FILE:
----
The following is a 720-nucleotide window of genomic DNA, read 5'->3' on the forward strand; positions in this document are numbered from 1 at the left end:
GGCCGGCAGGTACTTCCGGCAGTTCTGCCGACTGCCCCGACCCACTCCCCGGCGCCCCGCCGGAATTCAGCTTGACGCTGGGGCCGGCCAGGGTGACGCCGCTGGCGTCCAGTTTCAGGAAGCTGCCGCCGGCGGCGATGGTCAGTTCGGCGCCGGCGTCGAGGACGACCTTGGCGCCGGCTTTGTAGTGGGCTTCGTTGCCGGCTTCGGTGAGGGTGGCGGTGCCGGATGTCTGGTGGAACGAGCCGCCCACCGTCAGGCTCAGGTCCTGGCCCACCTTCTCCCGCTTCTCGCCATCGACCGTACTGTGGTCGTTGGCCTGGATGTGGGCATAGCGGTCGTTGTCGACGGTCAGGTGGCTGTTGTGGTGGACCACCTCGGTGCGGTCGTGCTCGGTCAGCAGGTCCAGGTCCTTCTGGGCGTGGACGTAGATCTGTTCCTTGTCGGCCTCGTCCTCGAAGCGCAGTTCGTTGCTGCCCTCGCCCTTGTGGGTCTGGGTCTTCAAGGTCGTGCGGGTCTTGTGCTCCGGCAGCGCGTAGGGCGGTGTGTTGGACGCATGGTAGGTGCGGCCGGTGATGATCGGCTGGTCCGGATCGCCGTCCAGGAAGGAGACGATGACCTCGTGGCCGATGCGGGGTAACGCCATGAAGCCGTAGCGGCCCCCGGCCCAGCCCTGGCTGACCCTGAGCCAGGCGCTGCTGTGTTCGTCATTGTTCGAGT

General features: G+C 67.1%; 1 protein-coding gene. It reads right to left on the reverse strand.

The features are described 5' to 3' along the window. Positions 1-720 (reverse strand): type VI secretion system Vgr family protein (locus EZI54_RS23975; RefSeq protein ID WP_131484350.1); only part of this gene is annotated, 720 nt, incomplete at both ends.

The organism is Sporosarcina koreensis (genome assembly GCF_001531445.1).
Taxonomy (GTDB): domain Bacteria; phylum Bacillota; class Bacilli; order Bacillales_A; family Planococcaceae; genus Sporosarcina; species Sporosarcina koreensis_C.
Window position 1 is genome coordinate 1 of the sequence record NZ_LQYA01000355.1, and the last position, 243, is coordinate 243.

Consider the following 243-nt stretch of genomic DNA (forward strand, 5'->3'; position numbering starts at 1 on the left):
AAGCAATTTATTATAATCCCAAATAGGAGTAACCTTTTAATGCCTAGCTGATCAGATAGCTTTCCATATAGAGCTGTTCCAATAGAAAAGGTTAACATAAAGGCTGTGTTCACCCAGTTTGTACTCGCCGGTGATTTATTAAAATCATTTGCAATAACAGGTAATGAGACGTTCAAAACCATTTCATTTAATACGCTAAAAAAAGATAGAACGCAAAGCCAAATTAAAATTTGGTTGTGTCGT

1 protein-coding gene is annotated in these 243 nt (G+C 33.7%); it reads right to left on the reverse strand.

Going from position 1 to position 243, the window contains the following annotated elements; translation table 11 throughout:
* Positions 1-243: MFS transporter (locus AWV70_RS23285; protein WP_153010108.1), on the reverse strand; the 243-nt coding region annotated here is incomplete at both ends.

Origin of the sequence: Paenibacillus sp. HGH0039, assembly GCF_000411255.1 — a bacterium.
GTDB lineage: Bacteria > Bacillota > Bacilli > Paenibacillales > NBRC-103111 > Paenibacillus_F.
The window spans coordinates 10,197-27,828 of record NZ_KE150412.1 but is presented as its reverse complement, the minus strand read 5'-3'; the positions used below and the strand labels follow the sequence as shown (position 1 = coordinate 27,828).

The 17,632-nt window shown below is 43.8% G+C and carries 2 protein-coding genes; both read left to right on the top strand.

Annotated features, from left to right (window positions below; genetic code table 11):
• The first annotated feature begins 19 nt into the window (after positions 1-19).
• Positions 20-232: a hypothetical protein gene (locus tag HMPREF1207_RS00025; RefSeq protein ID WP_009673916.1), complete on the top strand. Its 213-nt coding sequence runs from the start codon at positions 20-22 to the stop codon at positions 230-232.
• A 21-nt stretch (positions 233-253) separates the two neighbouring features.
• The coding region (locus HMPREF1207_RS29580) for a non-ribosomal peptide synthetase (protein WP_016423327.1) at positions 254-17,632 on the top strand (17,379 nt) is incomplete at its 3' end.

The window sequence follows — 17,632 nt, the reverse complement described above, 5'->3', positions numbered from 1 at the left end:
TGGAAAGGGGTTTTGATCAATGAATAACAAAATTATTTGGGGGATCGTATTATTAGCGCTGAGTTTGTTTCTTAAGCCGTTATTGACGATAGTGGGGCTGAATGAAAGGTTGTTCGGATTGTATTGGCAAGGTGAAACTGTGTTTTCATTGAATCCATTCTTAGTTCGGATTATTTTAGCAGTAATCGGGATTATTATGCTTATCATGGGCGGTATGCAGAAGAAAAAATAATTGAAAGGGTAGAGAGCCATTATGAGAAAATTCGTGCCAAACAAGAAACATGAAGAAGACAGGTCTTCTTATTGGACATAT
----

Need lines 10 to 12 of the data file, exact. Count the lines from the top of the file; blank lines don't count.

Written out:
1 protein-coding gene is annotated in these 243 nt (G+C 33.7%); it reads right to left on the reverse strand.

Going from position 1 to position 243, the window contains the following annotated elements; translation table 11 throughout:
* Positions 1-243: MFS transporter (locus AWV70_RS23285; protein WP_153010108.1), on the reverse strand; the 243-nt coding region annotated here is incomplete at both ends.